I have to say that Pedro disappoints me once again. I love him when he is fiercely defensive of those he believes he has to defend even though they might guilty. But when he gets all broody and his mind makes him stray from the right way, I feel as if he is a different person. Now the reason why he might betray his family is a young woman, Evangelina González, the woman who accused the gilder, Antonio Galera, of rape.
Pedro defends Antonio Galera with all his abilities and even tricks even though he has a bad feeling about the case. During the trial he questions Angelina, who is a very beautiful young woman, raising doubts about her accusations as the woman only reported the gilder eight hours after the deed. Then the lawyer uses a trick, which I know comes from one of the trials that the book “Don Quixote” describes when Sancho Panza was made governor of Barataria Fief. What Pedro like Sancho does is to give Evangelina a pouch of money, and when Antonio Galera tries to snatch it from her, the woman fights nail and tooth, and the man is unable to take the pouch from her. So Pedro explains to the judge that if the woman defended the money so fiercely, how come she didn’t do the same with her virginity?
After the trial, Pedro feels ill at ease, and when the verdict of innocence comes, he goes to see the gilder morosely. Then he can’t help but ask the man if he is really innocent. Antonio Galera then admits that what Angelina told the court was the truth, but he believes the woman deserved it as she kept provoking him with her beauty and scents. As the man talks, he keeps laughing and even relishing the act he did. Pedro leaves the house, feeling totally miserable. Then he decides to drop by the house where Evangelina lives. Her parents don’t receive him warmly, and he knows they have a right to feel outraged because this result has ruined their daughter’s life. Not only has she lost her virtue but she has also been proved a liar. Pedro simply says he is sorry and gives the man the pouch of coins that Antonio Galera gave him as payment.
Then when he returns home, Adela comforts and gives him the love he needs. Yet, from that day he can’t stop thinking about Angelina. It is not just that he is feeling guilty for the part he had in the harm inflicting on the girl, but he is obsessed with her beauty and feels very tempted. This wouldn’t have been any problem if Angelina had remained a fantasy, but the events that follow bring Angelina back to his life, and we know that Pedro is not good at resisting temptation. So I am afraid for him and for Adela.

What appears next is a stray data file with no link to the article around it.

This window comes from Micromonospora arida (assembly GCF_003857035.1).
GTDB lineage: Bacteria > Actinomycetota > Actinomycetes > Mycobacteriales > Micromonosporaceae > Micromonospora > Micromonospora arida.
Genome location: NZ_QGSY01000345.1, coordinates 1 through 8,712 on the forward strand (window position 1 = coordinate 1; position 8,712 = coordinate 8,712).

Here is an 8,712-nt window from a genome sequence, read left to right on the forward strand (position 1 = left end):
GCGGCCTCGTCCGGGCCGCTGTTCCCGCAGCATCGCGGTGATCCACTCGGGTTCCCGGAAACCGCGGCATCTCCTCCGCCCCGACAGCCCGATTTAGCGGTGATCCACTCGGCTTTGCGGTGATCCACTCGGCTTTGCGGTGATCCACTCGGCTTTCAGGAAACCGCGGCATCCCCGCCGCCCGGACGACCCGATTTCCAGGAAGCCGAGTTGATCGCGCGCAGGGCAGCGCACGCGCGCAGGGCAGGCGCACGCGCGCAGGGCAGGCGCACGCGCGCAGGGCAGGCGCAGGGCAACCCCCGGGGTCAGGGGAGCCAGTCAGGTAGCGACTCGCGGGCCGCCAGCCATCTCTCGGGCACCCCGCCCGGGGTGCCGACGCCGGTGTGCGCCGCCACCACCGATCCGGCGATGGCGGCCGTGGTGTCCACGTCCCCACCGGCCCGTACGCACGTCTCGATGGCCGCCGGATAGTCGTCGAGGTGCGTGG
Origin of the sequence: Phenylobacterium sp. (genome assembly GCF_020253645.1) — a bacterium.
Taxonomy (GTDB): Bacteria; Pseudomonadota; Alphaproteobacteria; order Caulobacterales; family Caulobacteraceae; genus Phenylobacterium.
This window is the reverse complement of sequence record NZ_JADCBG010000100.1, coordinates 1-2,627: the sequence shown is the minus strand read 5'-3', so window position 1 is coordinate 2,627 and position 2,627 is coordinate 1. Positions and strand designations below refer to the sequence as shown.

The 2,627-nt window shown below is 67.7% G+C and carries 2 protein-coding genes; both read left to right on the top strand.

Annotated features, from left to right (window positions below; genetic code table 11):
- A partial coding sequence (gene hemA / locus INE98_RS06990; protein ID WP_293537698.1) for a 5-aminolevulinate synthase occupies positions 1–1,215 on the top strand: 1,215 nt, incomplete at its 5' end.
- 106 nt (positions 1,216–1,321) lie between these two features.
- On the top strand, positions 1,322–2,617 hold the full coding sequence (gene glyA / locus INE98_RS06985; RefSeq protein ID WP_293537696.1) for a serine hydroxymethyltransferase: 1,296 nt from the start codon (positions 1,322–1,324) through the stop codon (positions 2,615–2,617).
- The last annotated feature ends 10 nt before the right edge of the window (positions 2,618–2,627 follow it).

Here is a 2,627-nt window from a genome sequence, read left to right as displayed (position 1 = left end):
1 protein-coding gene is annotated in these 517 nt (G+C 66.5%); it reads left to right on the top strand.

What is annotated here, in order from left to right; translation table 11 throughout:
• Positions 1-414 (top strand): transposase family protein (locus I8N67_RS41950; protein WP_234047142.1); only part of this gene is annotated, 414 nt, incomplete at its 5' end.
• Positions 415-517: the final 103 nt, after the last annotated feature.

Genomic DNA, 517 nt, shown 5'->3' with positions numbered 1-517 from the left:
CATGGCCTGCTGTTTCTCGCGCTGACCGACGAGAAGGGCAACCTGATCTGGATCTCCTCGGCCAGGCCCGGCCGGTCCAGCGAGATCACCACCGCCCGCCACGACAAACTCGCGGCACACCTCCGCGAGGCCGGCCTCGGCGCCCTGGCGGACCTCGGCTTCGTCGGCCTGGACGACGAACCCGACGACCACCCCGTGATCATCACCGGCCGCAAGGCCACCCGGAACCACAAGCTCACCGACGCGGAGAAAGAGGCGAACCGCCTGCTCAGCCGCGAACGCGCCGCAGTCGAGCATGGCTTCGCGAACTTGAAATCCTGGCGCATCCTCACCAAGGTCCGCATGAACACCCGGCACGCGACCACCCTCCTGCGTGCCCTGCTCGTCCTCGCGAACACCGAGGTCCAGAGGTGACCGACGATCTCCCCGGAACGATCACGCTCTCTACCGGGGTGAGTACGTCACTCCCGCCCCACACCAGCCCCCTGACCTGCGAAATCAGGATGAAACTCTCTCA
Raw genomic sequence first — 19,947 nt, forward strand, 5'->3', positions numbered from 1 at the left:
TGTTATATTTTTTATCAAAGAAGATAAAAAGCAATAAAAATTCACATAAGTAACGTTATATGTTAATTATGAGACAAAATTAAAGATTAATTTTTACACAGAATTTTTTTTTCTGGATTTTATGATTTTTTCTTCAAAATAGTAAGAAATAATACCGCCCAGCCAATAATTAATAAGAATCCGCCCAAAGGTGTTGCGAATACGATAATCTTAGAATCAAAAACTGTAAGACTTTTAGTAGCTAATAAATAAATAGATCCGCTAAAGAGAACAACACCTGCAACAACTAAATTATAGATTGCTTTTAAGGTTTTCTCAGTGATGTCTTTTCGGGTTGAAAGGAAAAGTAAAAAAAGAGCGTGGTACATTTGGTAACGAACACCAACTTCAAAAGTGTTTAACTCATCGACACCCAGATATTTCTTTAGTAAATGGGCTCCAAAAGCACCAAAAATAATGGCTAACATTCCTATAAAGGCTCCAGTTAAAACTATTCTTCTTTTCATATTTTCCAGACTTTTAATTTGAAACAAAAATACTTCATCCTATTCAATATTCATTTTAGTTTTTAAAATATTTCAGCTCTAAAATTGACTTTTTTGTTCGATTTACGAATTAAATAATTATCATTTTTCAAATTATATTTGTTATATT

The events that happen is that another woman is murdered. Her name is Felisa and she was a seamstress in the household of a 24, a woman called Dª Consolación. The woman was returning to her house after having to mend a dress that she had made for her mistress. It was late, and when the woman was walking home, he was surprised and killed in the same way as Dionisia had been murdered.
Pedro doesn’t hear about Felisa and the particulars about her murder until one week before Francisco Porrúa’s execution. That day Pedro gets the visit of Tomás de la Cruz, who tells him about the possible link between Dionisia’s and Felisa’s murders. The link is a coin left in Dionisia’s house and another one left on the body of Felisa. The coins are denarii, and there are some pictures and inscriptions that Tomás has tried to draw. In Dionisia’s coin there are the pictures of a woman and a wild boar, and the inscription is CHOSIDICE. The other coin shows the picture of a man, a horse-drawn carriage, and a dog, and the inscription is ROMA. Neither Pedro nor Thomas know what these pictures and inscriptions mean, and have no idea why the coins were left with the two women. Tomás also mentions that the two women worked for two 24s, which is another link. What is clear is that Francisco Porrúa didn’t kill Dionisia as he was in jail when Felisa was murdered. A man has been arrested for Felisa’s murder, someone called Deogracias, who was apprehended when he tried to sell a silver chain that belonged to Felisa. It is clear that neither man could be the killer as the man who left the coins must have been rich enough to be in the possession of these coins, and both Francisco and Deogracias are as poor as church mice.
When Pedro tries to talk to the judge in a vain attempt to prevent the execution of Francisco Porrúa, he is turned down. What he does is to write a letter to the king, requesting pardon for Francisco, but this letter has to go through the judge, and the request is refused. So Francisco is executed in the terrible way the court decided.